How to Eat 37 Grams of Fiber in a Day

When it comes to getting enough fiber in our diets, most of us fall short. But it's easier than you think to eat the recommended daily intake. For adults 50 and younger you need 25 grams for women and 38 grams for men. This sample menu gives you 37 grams of fiber from tasty, familiar foods:

  • Breakfast: One serving of whole-grain bran flake cereal (5 grams of fiber), topped with half a sliced banana (1.5 grams of fiber) and skim milk
  • Morning snack: 24 almonds (3.3 grams of fiber) mixed with a quarter cup of raisins (2 grams of fiber)
  • Lunch: Turkey sandwich made with 2 slices of whole wheat bread, plus lettuce, and tomato (about 5 grams of fiber total), and an orange (3.1 grams of fiber)
  • Afternoon snack: Yogurt topped with half a cup of blueberries (2 grams of fiber)
  • Dinner: Grilled fish served alongside a salad made with romaine lettuce and shredded carrots (2.6 grams of fiber), plus half a cup of cooked spinach (2.1 grams of fiber), and half a cup of lentils (7.5 grams of fiber)
  • After-dinner treat: 3 cups popped popcorn (3.5 grams of fiber)

Some facts about meat

Think of meat as a protein sponge. Raw muscle is about 70% liquid. This liquid is not blood, which is dark red, almost black, thick, and it clots . There is no measurable blood in a properly slaughtered and butchered animal. Most of the liquids in muscle are myowater, water laden with the protein called myoglobin.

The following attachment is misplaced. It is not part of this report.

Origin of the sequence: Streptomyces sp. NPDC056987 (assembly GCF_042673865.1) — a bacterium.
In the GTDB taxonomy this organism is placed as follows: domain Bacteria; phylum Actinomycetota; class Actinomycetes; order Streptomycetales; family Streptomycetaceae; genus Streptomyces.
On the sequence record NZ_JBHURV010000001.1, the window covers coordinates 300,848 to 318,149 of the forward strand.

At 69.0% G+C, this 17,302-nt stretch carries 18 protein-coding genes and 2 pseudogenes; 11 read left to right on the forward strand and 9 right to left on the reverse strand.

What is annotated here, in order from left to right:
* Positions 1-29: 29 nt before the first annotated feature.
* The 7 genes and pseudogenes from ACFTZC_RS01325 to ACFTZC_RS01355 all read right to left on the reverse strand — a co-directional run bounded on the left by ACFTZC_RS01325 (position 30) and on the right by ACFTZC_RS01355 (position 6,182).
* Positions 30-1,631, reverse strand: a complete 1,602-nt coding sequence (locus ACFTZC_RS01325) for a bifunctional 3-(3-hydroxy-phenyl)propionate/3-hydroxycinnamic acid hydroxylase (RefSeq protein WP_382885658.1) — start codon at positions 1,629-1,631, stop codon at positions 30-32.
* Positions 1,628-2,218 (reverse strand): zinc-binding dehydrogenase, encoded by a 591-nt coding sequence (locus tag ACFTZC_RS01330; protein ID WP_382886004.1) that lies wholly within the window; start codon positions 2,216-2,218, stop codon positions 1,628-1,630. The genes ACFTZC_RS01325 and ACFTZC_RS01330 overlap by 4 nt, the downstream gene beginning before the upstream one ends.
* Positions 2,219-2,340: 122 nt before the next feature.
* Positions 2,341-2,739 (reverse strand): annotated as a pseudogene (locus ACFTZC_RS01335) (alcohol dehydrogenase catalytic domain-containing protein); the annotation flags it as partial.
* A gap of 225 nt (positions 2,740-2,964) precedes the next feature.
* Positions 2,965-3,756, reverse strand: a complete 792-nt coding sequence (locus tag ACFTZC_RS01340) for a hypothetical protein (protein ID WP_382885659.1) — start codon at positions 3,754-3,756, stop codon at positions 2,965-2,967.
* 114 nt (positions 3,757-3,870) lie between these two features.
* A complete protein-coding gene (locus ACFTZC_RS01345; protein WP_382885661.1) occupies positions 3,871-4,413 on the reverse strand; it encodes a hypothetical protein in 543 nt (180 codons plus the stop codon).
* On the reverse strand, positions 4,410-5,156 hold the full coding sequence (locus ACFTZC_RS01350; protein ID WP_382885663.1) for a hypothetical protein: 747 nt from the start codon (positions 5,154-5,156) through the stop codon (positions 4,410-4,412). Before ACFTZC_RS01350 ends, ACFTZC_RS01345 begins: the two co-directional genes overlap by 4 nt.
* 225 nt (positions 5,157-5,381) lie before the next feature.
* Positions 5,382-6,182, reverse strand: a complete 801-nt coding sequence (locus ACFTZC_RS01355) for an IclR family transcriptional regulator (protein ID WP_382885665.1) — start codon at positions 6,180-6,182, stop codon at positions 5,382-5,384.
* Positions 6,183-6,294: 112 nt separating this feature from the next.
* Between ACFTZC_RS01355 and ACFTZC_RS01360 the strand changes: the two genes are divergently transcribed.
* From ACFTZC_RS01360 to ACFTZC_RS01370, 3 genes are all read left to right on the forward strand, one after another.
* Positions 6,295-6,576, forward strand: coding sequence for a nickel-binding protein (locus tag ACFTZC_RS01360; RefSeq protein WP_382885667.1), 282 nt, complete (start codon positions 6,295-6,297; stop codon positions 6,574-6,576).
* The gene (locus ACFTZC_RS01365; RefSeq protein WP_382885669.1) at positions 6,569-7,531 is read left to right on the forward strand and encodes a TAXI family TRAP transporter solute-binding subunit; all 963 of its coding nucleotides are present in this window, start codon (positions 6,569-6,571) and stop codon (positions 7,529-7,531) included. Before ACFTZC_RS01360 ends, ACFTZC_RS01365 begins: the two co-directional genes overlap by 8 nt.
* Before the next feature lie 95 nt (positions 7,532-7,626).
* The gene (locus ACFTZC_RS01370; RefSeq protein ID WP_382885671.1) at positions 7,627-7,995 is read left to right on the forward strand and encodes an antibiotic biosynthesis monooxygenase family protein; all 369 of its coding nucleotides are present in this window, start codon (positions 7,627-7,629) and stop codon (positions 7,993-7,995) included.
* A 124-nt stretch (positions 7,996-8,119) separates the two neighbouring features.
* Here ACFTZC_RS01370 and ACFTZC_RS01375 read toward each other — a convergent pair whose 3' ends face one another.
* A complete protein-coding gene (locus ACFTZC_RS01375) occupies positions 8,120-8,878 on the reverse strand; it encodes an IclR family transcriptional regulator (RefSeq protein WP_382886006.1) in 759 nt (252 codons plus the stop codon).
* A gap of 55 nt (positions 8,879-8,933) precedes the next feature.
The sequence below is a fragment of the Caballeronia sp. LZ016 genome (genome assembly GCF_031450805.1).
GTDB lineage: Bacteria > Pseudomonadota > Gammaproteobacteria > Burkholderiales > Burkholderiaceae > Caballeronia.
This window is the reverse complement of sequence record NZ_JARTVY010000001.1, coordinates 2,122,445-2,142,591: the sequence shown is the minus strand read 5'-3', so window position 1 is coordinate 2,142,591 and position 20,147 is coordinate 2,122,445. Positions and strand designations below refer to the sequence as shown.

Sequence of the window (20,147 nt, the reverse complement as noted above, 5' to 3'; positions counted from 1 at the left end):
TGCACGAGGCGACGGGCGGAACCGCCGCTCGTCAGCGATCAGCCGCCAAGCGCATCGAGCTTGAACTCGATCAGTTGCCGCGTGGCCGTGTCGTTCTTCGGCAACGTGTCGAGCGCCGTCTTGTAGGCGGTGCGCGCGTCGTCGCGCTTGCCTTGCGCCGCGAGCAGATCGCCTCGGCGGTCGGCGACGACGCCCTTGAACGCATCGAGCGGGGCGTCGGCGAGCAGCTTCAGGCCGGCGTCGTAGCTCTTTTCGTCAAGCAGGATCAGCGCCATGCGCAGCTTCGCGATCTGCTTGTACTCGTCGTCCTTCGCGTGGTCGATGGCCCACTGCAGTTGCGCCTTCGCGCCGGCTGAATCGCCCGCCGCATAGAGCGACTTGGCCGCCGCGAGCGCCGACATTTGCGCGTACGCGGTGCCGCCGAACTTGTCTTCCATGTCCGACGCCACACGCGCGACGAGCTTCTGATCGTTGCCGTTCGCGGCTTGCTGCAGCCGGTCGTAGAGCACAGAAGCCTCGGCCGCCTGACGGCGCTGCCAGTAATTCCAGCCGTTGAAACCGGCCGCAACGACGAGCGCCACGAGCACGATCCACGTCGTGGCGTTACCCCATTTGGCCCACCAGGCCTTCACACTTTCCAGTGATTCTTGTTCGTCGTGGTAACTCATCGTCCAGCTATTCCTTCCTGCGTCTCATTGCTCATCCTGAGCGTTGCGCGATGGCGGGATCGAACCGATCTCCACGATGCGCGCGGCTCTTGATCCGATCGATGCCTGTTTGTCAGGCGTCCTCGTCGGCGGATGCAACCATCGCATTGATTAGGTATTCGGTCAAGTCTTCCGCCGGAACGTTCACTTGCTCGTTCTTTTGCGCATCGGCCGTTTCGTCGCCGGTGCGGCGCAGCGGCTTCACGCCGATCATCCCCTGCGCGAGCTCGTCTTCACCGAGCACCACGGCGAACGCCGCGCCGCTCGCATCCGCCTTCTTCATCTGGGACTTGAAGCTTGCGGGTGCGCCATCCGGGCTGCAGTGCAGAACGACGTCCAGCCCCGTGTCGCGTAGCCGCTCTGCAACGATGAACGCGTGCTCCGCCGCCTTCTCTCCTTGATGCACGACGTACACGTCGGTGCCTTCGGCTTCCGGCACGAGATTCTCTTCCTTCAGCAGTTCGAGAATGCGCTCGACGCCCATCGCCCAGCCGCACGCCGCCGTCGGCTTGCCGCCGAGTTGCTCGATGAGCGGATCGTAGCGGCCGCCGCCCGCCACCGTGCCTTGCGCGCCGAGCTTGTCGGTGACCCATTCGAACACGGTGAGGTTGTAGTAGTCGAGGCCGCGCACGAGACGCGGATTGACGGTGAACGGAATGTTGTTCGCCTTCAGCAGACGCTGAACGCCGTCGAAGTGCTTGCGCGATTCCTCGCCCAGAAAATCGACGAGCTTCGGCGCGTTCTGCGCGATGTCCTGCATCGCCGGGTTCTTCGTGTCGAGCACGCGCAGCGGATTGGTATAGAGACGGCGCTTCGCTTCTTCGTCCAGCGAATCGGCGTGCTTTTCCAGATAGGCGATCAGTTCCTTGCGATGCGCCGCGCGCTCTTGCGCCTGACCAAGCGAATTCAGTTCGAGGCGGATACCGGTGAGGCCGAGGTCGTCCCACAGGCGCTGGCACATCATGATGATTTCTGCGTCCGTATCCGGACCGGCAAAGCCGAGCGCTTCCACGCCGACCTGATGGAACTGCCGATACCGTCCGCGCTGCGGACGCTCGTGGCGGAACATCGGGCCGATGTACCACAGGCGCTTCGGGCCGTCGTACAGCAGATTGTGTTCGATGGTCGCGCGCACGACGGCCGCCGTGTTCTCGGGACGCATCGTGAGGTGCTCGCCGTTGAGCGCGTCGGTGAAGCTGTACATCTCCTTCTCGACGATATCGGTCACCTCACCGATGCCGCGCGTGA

Myowater is thin and usually pink, and it doesn’t coagulate like blood. It is what you see on your plate when you cut into a piece of meat fresh from the heat. Remember, Zuzu, everytime someone calls it “blood”, somewhere a teenager becomes a vegetarian.

What we call juiciness is not just a matter of how much water is in the meat we are eating. There are many factors.

Insoluble Fiber

This is found in the seeds and skins of fruit (so always eat your peels) as well as whole-wheat bread and brown rice.

The health benefits include:

Weight loss: Like soluble fiber, insoluble fiber can play a key role in controlling weight by staving off hunger pangs.

Digestive health: Eating lots of insoluble fiber also helps keeps you regular, and if you do get constipated, adding more of it to your diet can get things moving. Insoluble fiber can also improve bowel-related health problems, like constipation, hemorrhoids, and fecal incontinence (problems controlling your bowel movements.)


Oregon State University Linus Pauling Institute: Micronutrient Information Center: "Fiber."